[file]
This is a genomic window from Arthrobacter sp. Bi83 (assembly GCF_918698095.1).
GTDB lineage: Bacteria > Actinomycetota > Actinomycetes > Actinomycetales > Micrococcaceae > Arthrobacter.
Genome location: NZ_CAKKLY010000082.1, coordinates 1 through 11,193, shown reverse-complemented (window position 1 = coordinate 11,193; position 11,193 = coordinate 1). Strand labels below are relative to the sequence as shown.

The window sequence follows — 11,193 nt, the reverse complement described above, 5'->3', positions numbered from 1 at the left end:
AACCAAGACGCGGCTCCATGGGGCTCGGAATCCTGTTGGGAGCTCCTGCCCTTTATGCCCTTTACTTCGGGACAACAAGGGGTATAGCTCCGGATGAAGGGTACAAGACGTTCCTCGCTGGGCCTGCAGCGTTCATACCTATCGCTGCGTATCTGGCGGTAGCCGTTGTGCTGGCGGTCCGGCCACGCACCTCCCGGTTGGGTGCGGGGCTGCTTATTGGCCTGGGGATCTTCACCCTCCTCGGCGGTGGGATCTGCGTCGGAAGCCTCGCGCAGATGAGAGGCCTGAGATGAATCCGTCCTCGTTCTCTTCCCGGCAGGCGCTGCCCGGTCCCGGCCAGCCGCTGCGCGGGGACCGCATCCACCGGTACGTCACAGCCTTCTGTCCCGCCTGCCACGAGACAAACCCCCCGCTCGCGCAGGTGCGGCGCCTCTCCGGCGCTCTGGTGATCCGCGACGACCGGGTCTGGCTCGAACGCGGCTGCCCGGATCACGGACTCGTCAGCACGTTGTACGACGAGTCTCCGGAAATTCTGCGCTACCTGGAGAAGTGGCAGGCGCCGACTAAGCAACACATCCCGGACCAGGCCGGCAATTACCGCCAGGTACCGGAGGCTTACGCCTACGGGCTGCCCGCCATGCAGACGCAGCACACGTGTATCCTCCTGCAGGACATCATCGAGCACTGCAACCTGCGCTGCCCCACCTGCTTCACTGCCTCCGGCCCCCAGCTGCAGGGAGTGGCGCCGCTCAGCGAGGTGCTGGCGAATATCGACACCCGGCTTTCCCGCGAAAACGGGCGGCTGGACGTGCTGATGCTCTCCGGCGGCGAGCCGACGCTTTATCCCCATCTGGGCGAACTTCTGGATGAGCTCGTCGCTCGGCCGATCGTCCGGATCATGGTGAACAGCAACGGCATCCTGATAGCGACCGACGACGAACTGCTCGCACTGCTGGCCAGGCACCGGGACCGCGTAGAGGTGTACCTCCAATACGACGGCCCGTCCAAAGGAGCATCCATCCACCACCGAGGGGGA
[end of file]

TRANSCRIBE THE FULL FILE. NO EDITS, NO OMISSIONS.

This is a genomic window from Arthrobacter sp. Bi83 (assembly GCF_918698095.1).
GTDB lineage: Bacteria > Actinomycetota > Actinomycetes > Actinomycetales > Micrococcaceae > Arthrobacter.
Genome location: NZ_CAKKLY010000082.1, coordinates 1 through 11,193, shown reverse-complemented (window position 1 = coordinate 11,193; position 11,193 = coordinate 1). Strand labels below are relative to the sequence as shown.

The window sequence follows — 11,193 nt, the reverse complement described above, 5'->3', positions numbered from 1 at the left end:
AACCAAGACGCGGCTCCATGGGGCTCGGAATCCTGTTGGGAGCTCCTGCCCTTTATGCCCTTTACTTCGGGACAACAAGGGGTATAGCTCCGGATGAAGGGTACAAGACGTTCCTCGCTGGGCCTGCAGCGTTCATACCTATCGCTGCGTATCTGGCGGTAGCCGTTGTGCTGGCGGTCCGGCCACGCACCTCCCGGTTGGGTGCGGGGCTGCTTATTGGCCTGGGGATCTTCACCCTCCTCGGCGGTGGGATCTGCGTCGGAAGCCTCGCGCAGATGAGAGGCCTGAGATGAATCCGTCCTCGTTCTCTTCCCGGCAGGCGCTGCCCGGTCCCGGCCAGCCGCTGCGCGGGGACCGCATCCACCGGTACGTCACAGCCTTCTGTCCCGCCTGCCACGAGACAAACCCCCCGCTCGCGCAGGTGCGGCGCCTCTCCGGCGCTCTGGTGATCCGCGACGACCGGGTCTGGCTCGAACGCGGCTGCCCGGATCACGGACTCGTCAGCACGTTGTACGACGAGTCTCCGGAAATTCTGCGCTACCTGGAGAAGTGGCAGGCGCCGACTAAGCAACACATCCCGGACCAGGCCGGCAATTACCGCCAGGTACCGGAGGCTTACGCCTACGGGCTGCCCGCCATGCAGACGCAGCACACGTGTATCCTCCTGCAGGACATCATCGAGCACTGCAACCTGCGCTGCCCCACCTGCTTCACTGCCTCCGGCCCCCAGCTGCAGGGAGTGGCGCCGCTCAGCGAGGTGCTGGCGAATATCGACACCCGGCTTTCCCGCGAAAACGGGCGGCTGGACGTGCTGATGCTCTCCGGCGGCGAGCCGACGCTTTATCCCCATCTGGGCGAACTTCTGGATGAGCTCGTCGCTCGGCCGATCGTCCGGATCATGGTGAACAGCAACGGCATCCTGATAGCGACCGACGACGAACTGCTCGCACTGCTGGCCAGGCACCGGGACCGCGTAGAGGTGTACCTCCAATACGACGGCCCGTCCAAAGGAGCATCCATCCACCACCGAGGGGGA